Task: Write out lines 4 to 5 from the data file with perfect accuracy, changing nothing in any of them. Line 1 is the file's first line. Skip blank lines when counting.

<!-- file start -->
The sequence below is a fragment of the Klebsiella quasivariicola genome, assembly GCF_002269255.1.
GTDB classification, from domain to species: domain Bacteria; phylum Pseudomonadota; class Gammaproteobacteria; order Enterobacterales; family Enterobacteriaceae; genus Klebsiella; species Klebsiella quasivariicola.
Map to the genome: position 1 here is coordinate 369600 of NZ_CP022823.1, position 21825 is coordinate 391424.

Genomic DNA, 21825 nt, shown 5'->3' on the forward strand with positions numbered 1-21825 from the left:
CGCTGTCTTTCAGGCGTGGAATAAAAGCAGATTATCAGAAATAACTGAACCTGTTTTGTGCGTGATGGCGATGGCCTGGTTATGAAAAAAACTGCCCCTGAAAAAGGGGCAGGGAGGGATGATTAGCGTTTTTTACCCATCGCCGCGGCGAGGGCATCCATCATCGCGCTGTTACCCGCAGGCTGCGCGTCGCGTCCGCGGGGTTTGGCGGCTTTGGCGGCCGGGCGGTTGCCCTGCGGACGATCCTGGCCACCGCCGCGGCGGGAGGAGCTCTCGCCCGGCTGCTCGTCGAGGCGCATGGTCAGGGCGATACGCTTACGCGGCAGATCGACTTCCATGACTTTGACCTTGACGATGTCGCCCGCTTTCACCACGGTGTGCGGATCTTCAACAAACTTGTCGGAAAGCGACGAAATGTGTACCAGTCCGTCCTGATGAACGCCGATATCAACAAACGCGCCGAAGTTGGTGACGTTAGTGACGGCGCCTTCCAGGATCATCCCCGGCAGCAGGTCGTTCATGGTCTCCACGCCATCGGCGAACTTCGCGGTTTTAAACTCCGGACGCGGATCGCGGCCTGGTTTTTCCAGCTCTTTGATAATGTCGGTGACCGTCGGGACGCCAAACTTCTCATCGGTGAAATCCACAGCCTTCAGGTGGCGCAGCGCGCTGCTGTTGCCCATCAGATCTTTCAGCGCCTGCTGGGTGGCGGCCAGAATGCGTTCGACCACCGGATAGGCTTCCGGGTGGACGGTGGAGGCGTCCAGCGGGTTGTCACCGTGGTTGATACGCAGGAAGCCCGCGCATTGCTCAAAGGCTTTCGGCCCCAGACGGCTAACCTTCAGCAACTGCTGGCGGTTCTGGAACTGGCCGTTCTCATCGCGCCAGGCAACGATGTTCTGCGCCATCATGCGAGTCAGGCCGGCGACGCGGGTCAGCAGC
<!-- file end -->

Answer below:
Genomic DNA, 21825 nt, shown 5'->3' on the forward strand with positions numbered 1-21825 from the left:
CGCTGTCTTTCAGGCGTGGAATAAAAGCAGATTATCAGAAATAACTGAACCTGTTTTGTGCGTGATGGCGATGGCCTGGTTATGAAAAAAACTGCCCCTGAAAAAGGGGCAGGGAGGGATGATTAGCGTTTTTTACCCATCGCCGCGGCGAGGGCATCCATCATCGCGCTGTTACCCGCAGGCTGCGCGTCGCGTCCGCGGGGTTTGGCGGCTTTGGCGGCCGGGCGGTTGCCCTGCGGACGATCCTGGCCACCGCCGCGGCGGGAGGAGCTCTCGCCCGGCTGCTCGTCGAGGCGCATGGTCAGGGCGATACGCTTACGCGGCAGATCGACTTCCATGACTTTGACCTTGACGATGTCGCCCGCTTTCACCACGGTGTGCGGATCTTCAACAAACTTGTCGGAAAGCGACGAAATGTGTACCAGTCCGTCCTGATGAACGCCGATATCAACAAACGCGCCGAAGTTGGTGACGTTAGTGACGGCGCCTTCCAGGATCATCCCCGGCAGCAGGTCGTTCATGGTCTCCACGCCATCGGCGAACTTCGCGGTTTTAAACTCCGGACGCGGATCGCGGCCTGGTTTTTCCAGCTCTTTGATAATGTCGGTGACCGTCGGGACGCCAAACTTCTCATCGGTGAAATCCACAGCCTTCAGGTGGCGCAGCGCGCTGCTGTTGCCCATCAGATCTTTCAGCGCCTGCTGGGTGGCGGCCAGAATGCGTTCGACCACCGGATAGGCTTCCGGGTGGACGGTGGAGGCGTCCAGCGGGTTGTCACCGTGGTTGATACGCAGGAAGCCCGCGCATTGCTCAAAGGCTTTCGGCCCCAGACGGCTAACCTTCAGCAACTGCTGGCGGTTCTGGAACTGGCCGTTCTCATCGCGCCAGGCAACGATGTTCTGCGCCATCATGCGAGTCAGGCCGGCGACGCGGGTCAGCAGC